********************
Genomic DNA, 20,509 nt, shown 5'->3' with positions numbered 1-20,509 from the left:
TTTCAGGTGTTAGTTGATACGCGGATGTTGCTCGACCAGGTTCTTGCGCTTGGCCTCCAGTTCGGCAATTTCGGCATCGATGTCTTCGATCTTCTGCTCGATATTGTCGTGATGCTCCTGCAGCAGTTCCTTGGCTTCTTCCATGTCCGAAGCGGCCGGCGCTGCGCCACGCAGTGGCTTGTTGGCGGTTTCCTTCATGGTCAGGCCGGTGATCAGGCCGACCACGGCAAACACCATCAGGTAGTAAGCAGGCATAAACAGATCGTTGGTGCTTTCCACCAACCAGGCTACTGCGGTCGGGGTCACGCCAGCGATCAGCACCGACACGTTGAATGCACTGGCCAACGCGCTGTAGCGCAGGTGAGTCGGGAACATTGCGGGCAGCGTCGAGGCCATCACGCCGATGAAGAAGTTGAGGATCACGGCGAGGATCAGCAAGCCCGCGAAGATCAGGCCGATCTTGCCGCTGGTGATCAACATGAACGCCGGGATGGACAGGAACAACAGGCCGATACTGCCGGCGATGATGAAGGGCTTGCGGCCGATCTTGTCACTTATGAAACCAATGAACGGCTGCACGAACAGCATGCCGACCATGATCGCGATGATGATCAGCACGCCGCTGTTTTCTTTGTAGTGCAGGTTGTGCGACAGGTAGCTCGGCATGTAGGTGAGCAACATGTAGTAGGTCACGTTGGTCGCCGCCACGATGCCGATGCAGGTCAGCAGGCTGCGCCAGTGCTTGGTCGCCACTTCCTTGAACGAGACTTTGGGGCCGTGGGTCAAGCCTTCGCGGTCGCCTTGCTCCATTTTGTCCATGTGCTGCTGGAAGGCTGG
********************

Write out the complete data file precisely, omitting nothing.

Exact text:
Genomic DNA, 20,509 nt, shown 5'->3' with positions numbered 1-20,509 from the left:
TTTCAGGTGTTAGTTGATACGCGGATGTTGCTCGACCAGGTTCTTGCGCTTGGCCTCCAGTTCGGCAATTTCGGCATCGATGTCTTCGATCTTCTGCTCGATATTGTCGTGATGCTCCTGCAGCAGTTCCTTGGCTTCTTCCATGTCCGAAGCGGCCGGCGCTGCGCCACGCAGTGGCTTGTTGGCGGTTTCCTTCATGGTCAGGCCGGTGATCAGGCCGACCACGGCAAACACCATCAGGTAGTAAGCAGGCATAAACAGATCGTTGGTGCTTTCCACCAACCAGGCTACTGCGGTCGGGGTCACGCCAGCGATCAGCACCGACACGTTGAATGCACTGGCCAACGCGCTGTAGCGCAGGTGAGTCGGGAACATTGCGGGCAGCGTCGAGGCCATCACGCCGATGAAGAAGTTGAGGATCACGGCGAGGATCAGCAAGCCCGCGAAGATCAGGCCGATCTTGCCGCTGGTGATCAACATGAACGCCGGGATGGACAGGAACAACAGGCCGATACTGCCGGCGATGATGAAGGGCTTGCGGCCGATCTTGTCACTTATGAAACCAATGAACGGCTGCACGAACAGCATGCCGACCATGATCGCGATGATGATCAGCACGCCGCTGTTTTCTTTGTAGTGCAGGTTGTGCGACAGGTAGCTCGGCATGTAGGTGAGCAACATGTAGTAGGTCACGTTGGTCGCCGCCACGATGCCGATGCAGGTCAGCAGGCTGCGCCAGTGCTTGGTCGCCACTTCCTTGAACGAGACTTTGGGGCCGTGGGTCAAGCCTTCGCGGTCGCCTTGCTCCATTTTGTCCATGTGCTGCTGGAAGGCTGG